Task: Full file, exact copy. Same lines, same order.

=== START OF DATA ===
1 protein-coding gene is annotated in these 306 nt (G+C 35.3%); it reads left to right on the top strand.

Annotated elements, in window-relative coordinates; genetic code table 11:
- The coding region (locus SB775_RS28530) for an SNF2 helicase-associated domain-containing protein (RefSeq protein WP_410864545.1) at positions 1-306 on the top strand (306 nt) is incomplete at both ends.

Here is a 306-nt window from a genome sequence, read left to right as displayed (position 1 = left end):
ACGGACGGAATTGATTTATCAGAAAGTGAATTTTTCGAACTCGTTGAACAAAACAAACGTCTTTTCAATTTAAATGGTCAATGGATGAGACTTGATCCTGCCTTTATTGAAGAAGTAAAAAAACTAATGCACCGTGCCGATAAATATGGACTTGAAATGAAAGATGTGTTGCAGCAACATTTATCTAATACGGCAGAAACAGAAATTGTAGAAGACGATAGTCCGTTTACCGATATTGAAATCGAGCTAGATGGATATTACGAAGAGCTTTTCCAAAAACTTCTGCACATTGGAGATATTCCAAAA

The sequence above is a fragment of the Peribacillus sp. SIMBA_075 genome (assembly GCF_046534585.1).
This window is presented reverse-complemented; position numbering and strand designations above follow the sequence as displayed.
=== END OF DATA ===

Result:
1 protein-coding gene is annotated in these 306 nt (G+C 35.3%); it reads left to right on the top strand.

Annotated elements, in window-relative coordinates; genetic code table 11:
- The coding region (locus SB775_RS28530) for an SNF2 helicase-associated domain-containing protein (RefSeq protein WP_410864545.1) at positions 1-306 on the top strand (306 nt) is incomplete at both ends.

Here is a 306-nt window from a genome sequence, read left to right as displayed (position 1 = left end):
ACGGACGGAATTGATTTATCAGAAAGTGAATTTTTCGAACTCGTTGAACAAAACAAACGTCTTTTCAATTTAAATGGTCAATGGATGAGACTTGATCCTGCCTTTATTGAAGAAGTAAAAAAACTAATGCACCGTGCCGATAAATATGGACTTGAAATGAAAGATGTGTTGCAGCAACATTTATCTAATACGGCAGAAACAGAAATTGTAGAAGACGATAGTCCGTTTACCGATATTGAAATCGAGCTAGATGGATATTACGAAGAGCTTTTCCAAAAACTTCTGCACATTGGAGATATTCCAAAA

The sequence above is a fragment of the Peribacillus sp. SIMBA_075 genome (assembly GCF_046534585.1).
This window is presented reverse-complemented; position numbering and strand designations above follow the sequence as displayed.